Owner of Construction Firm Pleads Guilty in Fatal Wall Collapse

A New Jersey construction company executive has pleaded guilty to federal charges of violating safety rules at a Hudson Valley work site where a worker was killed when a concrete wall collapsed in 2017, officials said.

The executive, Finbar O’Neill, the principal owner of Onekey, LLC, endangered workers’ safety at the site by taking shortcuts and sidestepping safety regulations, prosecutors said. The negligence led to the death of Maximiliano Saban, an employee of a subcontractor on the job, prosecutors said. A second worker was injured.

The guilty plea, entered on Thursday, “should serve as a reminder to all businesses that failure to comply with safety regulations endangers their workers and unfairly disadvantages business that are following the rules,” Damian Williams, the U.S. attorney for the Southern District of New York, said in a statement.

Mr. O’Neill, whose company was the general contractor on the project, pleaded guilty toa misdemeanor count of willful violation of regulations resulting in a death, prosecutors said. He faces up to six months in prison and a maximum fine of $250,000 when he is sentenced in May. The company pleaded to the same charge and faces a fine of up to $500,000.

Mr. O’Neill’s lawyer, Scott A. Resnik, said that his client and the company hoped that the plea “can help bring closure to this incident, for not only themselves, but also for the family of the construction worker who passed away as a result of the accident in 2017.”

The charges against Mr. O’Neill, which were filed in July, nearly five years after Mr. Saban’s death, were not the first criminal accusations he has faced in New York.

About 20 years ago, he pleaded guilty to helping Manuel Gonzalez, a Bronx parking lot manager, launder money for a former state senator who pleaded guilty to conspiracy to take bribes.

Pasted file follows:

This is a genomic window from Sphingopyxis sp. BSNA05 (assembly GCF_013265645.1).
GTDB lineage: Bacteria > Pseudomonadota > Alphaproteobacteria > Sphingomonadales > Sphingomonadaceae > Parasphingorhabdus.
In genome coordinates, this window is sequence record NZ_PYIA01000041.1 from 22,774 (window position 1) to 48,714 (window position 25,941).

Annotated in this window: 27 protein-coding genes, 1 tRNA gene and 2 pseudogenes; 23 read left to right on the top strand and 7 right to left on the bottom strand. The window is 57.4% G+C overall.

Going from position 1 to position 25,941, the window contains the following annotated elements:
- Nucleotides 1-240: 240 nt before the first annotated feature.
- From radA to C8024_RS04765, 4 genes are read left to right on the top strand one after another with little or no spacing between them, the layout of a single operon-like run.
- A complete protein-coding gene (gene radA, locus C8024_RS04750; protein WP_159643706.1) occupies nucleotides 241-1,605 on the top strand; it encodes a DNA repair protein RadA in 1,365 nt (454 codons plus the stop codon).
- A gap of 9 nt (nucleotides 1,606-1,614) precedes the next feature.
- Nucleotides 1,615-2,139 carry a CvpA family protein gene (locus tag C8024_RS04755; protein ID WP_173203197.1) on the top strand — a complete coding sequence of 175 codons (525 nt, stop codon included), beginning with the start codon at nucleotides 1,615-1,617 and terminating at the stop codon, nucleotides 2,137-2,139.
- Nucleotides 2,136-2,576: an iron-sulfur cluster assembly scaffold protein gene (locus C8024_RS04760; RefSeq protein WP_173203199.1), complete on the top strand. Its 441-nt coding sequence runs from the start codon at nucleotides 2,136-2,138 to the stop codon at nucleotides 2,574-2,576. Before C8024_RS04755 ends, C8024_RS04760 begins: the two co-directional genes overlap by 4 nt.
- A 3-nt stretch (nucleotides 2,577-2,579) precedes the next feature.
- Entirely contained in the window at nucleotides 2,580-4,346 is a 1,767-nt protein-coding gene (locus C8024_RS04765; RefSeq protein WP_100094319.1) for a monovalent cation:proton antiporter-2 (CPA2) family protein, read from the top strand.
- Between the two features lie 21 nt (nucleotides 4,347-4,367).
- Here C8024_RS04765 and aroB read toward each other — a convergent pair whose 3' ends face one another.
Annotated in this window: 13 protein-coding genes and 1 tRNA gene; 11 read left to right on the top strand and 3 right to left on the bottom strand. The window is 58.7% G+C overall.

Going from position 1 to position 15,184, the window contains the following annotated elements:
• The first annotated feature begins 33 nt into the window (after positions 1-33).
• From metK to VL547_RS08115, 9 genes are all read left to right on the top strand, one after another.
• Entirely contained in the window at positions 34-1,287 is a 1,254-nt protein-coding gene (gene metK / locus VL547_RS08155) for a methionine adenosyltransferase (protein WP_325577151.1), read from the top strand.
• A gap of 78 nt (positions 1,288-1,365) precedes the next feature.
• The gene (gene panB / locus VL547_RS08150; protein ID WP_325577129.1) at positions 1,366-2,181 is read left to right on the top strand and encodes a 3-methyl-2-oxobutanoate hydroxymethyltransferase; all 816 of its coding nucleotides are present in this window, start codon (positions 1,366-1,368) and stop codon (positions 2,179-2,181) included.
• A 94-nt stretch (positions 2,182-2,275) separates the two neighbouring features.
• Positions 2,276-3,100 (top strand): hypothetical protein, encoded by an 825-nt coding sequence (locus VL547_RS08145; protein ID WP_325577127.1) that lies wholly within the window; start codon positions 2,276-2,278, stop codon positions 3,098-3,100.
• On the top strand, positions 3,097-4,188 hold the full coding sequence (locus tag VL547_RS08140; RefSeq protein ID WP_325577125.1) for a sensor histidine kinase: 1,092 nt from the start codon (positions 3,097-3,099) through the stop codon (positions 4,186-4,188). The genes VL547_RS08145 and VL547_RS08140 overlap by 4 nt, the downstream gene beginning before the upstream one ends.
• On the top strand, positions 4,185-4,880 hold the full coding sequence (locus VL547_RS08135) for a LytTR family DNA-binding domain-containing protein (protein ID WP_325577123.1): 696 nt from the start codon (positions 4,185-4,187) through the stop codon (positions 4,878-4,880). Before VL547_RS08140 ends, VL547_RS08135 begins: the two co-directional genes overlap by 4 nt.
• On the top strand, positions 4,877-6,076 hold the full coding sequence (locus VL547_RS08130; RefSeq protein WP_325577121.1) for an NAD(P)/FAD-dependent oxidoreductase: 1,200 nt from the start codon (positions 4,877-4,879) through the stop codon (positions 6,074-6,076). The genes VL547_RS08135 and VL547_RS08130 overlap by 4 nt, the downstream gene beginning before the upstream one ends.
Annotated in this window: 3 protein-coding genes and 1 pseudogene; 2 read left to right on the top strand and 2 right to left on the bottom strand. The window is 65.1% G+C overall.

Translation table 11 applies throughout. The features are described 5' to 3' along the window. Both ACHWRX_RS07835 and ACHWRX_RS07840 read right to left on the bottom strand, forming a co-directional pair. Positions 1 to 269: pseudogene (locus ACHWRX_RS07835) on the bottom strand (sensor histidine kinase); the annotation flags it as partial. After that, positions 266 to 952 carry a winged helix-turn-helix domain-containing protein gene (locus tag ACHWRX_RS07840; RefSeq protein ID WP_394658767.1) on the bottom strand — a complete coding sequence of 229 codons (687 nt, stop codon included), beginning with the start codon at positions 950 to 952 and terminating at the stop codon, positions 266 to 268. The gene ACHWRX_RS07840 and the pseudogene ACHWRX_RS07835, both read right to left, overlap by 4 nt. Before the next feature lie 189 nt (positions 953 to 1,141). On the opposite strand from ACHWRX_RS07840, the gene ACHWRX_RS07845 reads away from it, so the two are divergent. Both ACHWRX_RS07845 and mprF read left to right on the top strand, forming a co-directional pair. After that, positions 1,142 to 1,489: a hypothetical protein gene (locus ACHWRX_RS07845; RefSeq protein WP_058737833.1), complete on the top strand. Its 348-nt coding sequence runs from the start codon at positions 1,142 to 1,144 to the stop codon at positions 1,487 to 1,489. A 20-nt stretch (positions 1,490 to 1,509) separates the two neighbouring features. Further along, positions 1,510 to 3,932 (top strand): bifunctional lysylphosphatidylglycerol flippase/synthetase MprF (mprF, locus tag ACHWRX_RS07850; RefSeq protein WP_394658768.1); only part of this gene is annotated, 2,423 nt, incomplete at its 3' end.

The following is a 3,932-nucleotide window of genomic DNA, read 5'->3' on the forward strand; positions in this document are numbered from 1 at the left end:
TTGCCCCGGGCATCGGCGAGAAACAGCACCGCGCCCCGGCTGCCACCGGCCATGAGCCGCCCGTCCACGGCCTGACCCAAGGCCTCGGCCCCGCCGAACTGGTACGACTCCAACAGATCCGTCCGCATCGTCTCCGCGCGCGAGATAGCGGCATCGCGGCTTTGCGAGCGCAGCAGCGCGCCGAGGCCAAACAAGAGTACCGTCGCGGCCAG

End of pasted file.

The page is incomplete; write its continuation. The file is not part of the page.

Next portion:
In 2009, he was indicted on corruption charges in a scheme that prosecutors said involved contractors working with leaders of a carpenter’s union to steal millions of dollars from the union and its benefits funds. Prosecutors said that those charged in the case had paid members cash wages below union scale without benefits; had hired undocumented workers and nonunion workers and had skipped making contributions to the benefits funds.

After pleading guilty, Mr. O’Neill said he would “spend the rest of my life living with the consequences of my actions and working to repair the damage I had caused to others and to myself and to my family,” according to a transcript of the proceeding.

In the case that led to his guilty plea this week, prosecutors said Mr. O’Neill was told that the wall, which was holding back a large pile of dirt, was unsafe and could collapse and kill someone and that he “responded that he did not care.”

The piles of dirt, placed where buildings were to be constructed and called “surcharge piles,” were initially designed by engineers to slope at 45 degree angles, and the plans did not include a wall, prosecutors said.

Mr. O’Neill, without consulting engineers, decided that workers would begin building next to one of the piles, which was about 15 feet high, and ordered that a concrete wall be built to contain the dirt. Even as the dirt pressed against the wall, prosecutors said, Mr. O’Neill continued to pile on more.

People working at the site, including the superintendent, advised Mr. O’Neill several times that the wall was a hazard, prosecutors said, but he was indifferent. He was warned on the day of Mr. Saban’s death as well, prosecutors said. When the wall fell, Mr. Saban ran but could not get clear before being killed, prosecutors said.

“They knew the wall was a hazard, but they failed to correct it,” prosecutors wrote in a court filing.

Mr. Saban’s widow filed a wrongful-death suit against Mr. O’Neill’s companies and the subcontractors her husband worked for. The case was settled for an undisclosed amount in 2020.

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